FROM [IIS logs]
WHERE EXTRACT_EXTENSION(cs-uri-stem) = ‘cgi’

Figure 5: Log Parser Output Listing Requests for CGI filesFigure 5: Log Parser Output Listing Requests for CGI filesA quick review of the results in Figure 5 shows requests for several suspicious CGI files as well as a browser user agent of “Nikto”. Based on this information, I can surmise that this web server was scanned using the Nikto vulnerability scanner on 10/13/10 at 1:03:28 UTC.

The key takeaway is that during a log review, you will be running multiple queries to cut across a massive amount of data. By slicing the data in different ways, you have a much better chance of finding anomalous or malicious activity than if you were to attempt to review the logs manually.

Figure 6: Parsing the RegistryFigure 6: Parsing the Registry

Using Log Parser to Query the Windows Registry

Log Parser has a myriad of uses other than just parsing text files. The Windows Registry is a great example of a very large binary file that Log Parser can natively search. Figure 6 shows an example of sorting the Registry by LastWriteTime. In this case, I asked Log Parser to return the Path, KeyName, ValueName, Value, and LastWriteTime of any Registry entry updated between 11/1/10 and 11/6/10 from the HKLM, HKCU, HKCC, HKCR, and HKU hives. This system was suspected of being compromised at the beginning of November, and we were looking for any changes precipitated by the intruders. Among other things, the results make it clear that WinSCP was installed on the system during that timeframe.

You might have noticed in my query that I specified a machine name, \HYDL56, for each hive. This notation allows querying of remote machines over the network. It is particularly useful if you are searching multiple systems for a specific indicator of compromise. Alternatively, I could have run the same query on the local machine by just specifying the hives of interest (HKLM, HKCU, …). This is a good example of when the command line version can be helpful, particularly when built into live response scripts.

Unfortunately I am not aware of any easy way to use Log Parser to query offline Registry files that we might pull from a forensic image. The current version of Log Parser does not accept offline Registry files as input. If you were truly motivated, you could extract data from the Registry hives in text form and pipe to Log Parser, but it would need to be a special case to be worth the effort.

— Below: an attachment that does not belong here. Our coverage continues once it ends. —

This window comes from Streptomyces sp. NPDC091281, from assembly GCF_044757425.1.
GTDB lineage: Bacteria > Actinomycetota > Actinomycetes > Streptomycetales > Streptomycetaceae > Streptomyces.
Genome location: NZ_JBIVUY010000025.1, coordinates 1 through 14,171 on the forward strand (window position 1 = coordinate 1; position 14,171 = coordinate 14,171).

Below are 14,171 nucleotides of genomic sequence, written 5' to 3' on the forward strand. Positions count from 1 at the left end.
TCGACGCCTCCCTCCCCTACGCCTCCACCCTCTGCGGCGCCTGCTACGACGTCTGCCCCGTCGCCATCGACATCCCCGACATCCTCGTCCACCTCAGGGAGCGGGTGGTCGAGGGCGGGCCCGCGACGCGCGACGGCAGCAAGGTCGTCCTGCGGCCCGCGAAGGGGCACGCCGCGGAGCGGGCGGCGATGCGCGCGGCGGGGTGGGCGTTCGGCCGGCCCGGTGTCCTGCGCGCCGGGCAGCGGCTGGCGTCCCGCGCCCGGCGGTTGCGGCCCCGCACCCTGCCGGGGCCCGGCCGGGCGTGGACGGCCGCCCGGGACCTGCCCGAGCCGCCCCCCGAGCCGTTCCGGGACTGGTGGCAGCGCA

Usage Tips

1. Start with high-level queries, and view your logs from many different perspectives

Reviewing HTTP status codes, looking for excessively long URI stems and queries, and searching for known bad keywords like “xp_cmdshell” are all excellent ways to identify SQL injection. By looking for the same attacks in different ways, you increase your chances of finding that needle in the haystack.

2. Use the principle of Least Frequency of Occurrence

Malicious activity on your system is by definition anomalous and will usually be some of the least frequent events on a system. Use Log Parser to trend activity such as hourly hits to critical .aspx pages and look for data that stands out. If you see thousands of 404 errors in your logs and only a few 403 errors, or a grouping of abnormal entries at 1AM on Saturday, those items might be worth investigating.

3. Request more data elements than you think you need

Often times a more in-depth investigation can be avoided with just a little more information. As an example, sometimes adding the web request query string (cs-uri-query) is much more helpful than just reviewing the page requested (cs-uri-stem) alone (Figure 7).

Figure 7: Extra Fields Can Make a Big DifferenceFigure 7: Extra Fields Can Make a Big Difference4. Get familiar with the built-in functions

Log Parser includes 80+ supporting functions that can greatly simplify queries. I used EXTRACT_EXTENSION in the examples above, and there are many others like EXTRACT_PATH, EXTRACT_FILENAME, STRLEN, TO_LOWERCASE, etc. [7]

5. Take advantage of the copious documentation available

I have only touched on a few of Log Parser’s capabilities. It can slice and dice Event Logs (both .EVT and .EVTX) with aplomb. You can perform complicated searches of a live file system, including using functions like HASHMD5_FILE to compare MD5 hashes. Remote systems can be queried and large scale searches of Active Directory objects can be performed. Once you learn the basics, its power is really only limited by your creativity. Log Parser installs with excellent documentation, and there is even an entire book on the subject [8].


[1] Log Parser Lizard. If you like the tool I recommend paying $10 for the “Pro” version to encourage future development!

[2] Forensic Log Parsing with Microsoft’s LogParser by Mark Burnett. This is an extremely good article covering incident response on IIS servers

[3] How To Analyze IIS logs with example SQL code. Numerous examples of SQL queries

[4] Dave Kleiman did an excellent post to the SANS blog showing how to use Log Parser for USB device information retrieval

[5] W3C IIS Fields

[6] HTTP Status Codes

[7] Log Parser Functions

[8] Microsoft Log Parser Toolkit book (Gabriele Giuseppini). Trying to cover even a fraction of Log Parser’s functionality in a blog post is daunting because the topic is much better suited to a technical reference. Giuseppini is the tool author and he and his co-authors do a superb job of teaching it using easy to follow examples.

Chad Tilbury, GCFA, has spent over ten years conducting computer crime investigations ranging from hacking to espionage to multi-million dollar fraud cases. He teaches FOR408 Windows Forensics and FOR508 Advanced Computer Forensic Analysis and Incident Response for the SANS Institute. Find him on Twitter @chadtilbury or at

+919840688822, +919003270444